The music and work of The Mars Volta will likely continue to challenge it’s most ardent fans, or confound it’s biggest critics, but the most serious of music listeners will continue to find a level of musicianship well above average, leaning into flashes of genius. The Mars Volta to their credit, still have better albums in them. What is often most promising about them as musicians and performers is that they don’t simply go in to the studio to record the next album, but instead to focus on the next piece of a larger body of work. It’s for that reason that I defy deriding any of their work even when it has been less satisfying; their least successful work is still better than the average mainstream release today. There are albums which are more successful than others, some more accessible to an audience unaccustomed to listening beyond a superficial level. And as polarizing as their work and sound can be, they continue to produce work that matters.
Octahedron feels to me like work on the verge of something bigger, and even more epic. Not just the next Frances the Mute, but an even more challenging and thrilling level of sound and performance. This is what defines them as one of the few truly progressive bands to be called “Progressive Rock”.
The lion’s share of bands carrying the “Prog” label continue to be of a singular sound which has not progressed one iota in thirty years. Staid, safe and exceedingly similar. This is largely due to TMV playing well-outside the genre, and venturing well into the realms of progressive forms of Jazz, Psychedelic Rock and Latin music. They expand the genre by shattering it. The day that they come to record an album that fans will expect, is the day that their music becomes safe and the thought of “selling out” becomes a possibility.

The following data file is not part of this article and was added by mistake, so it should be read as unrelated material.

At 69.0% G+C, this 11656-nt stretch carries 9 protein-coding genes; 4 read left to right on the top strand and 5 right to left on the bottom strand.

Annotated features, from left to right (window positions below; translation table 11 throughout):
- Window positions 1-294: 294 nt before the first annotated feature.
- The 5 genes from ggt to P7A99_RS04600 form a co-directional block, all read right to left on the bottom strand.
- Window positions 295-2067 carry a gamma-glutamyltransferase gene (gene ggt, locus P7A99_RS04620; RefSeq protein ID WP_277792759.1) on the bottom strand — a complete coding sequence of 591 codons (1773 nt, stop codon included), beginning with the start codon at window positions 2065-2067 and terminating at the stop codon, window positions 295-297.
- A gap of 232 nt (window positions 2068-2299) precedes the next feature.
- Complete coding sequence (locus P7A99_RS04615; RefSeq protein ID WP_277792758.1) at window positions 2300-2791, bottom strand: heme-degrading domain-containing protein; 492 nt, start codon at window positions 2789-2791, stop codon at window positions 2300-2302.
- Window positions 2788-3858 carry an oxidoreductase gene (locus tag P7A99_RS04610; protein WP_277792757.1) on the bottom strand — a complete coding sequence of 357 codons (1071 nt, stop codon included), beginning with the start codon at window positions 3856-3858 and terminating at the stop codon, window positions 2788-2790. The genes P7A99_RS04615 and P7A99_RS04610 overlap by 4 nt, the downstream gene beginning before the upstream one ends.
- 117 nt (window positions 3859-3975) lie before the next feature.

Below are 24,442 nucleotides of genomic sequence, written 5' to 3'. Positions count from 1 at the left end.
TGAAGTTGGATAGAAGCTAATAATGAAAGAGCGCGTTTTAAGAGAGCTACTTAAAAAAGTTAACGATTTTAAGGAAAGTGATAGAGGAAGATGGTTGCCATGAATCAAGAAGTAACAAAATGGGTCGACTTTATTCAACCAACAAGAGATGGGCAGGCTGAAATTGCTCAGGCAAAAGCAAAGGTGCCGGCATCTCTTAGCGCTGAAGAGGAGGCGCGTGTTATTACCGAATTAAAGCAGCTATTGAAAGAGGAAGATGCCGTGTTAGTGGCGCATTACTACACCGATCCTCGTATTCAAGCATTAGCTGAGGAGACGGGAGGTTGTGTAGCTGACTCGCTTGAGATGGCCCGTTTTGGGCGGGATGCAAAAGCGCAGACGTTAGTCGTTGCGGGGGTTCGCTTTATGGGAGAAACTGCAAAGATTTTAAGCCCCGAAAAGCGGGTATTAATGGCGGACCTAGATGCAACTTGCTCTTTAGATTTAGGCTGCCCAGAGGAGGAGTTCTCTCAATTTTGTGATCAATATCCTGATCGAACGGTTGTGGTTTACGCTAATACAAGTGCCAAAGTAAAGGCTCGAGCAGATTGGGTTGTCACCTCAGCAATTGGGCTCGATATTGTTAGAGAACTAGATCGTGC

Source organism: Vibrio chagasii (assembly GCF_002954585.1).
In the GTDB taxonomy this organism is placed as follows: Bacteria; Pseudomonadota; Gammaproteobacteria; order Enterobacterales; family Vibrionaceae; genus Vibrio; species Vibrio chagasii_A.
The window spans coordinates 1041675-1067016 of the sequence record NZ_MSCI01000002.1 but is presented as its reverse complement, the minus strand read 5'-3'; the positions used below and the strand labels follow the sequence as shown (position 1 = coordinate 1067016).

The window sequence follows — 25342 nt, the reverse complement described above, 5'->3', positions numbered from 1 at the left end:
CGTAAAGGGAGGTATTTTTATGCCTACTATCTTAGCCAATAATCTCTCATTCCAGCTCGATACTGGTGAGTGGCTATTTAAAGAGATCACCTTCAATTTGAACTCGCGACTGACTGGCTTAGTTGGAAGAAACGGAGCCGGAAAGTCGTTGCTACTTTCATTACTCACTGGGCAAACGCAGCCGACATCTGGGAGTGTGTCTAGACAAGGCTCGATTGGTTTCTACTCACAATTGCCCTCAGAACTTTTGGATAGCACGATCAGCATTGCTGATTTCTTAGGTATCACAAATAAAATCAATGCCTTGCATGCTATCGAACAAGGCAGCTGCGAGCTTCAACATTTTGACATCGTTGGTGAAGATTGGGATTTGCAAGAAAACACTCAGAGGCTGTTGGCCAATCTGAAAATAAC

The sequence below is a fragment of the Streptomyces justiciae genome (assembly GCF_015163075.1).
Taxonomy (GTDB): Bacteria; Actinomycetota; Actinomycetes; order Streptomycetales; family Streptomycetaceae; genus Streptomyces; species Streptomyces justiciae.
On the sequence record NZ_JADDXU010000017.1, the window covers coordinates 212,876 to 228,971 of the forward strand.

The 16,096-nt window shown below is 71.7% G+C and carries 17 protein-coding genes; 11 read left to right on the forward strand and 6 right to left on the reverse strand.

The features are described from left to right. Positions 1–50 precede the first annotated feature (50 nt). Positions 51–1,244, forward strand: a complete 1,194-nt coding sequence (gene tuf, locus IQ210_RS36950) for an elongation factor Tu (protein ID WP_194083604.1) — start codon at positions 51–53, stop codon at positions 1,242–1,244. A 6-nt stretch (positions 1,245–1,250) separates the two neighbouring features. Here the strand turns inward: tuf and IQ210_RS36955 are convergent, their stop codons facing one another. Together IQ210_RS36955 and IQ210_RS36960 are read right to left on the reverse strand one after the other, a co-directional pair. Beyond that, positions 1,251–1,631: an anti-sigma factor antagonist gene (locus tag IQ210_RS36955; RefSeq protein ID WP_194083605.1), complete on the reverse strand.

Cedric Bixler-Zavala has said in reference to the album: “We know how people can be so linear in their way of thinking, so when they hear the new album, they’re going to say, ‘This is not an acoustic album! There’s electricity throughout it!’ But it’s our version. That’s what our band does — celebrate mutations. It’s our version of what we consider an acoustic album’.” It’s those mutations of genre expectations, sounds and performance landscape that listeners to continue to expect. I don’t pretend to imagine that all fans of The Mars Volta will like Octahedron, but perhaps it will introduce new listeners to the band. And as long as the band continues to push themselves and their listeners, they will have ardent fans, and the fans will have something to look forward to.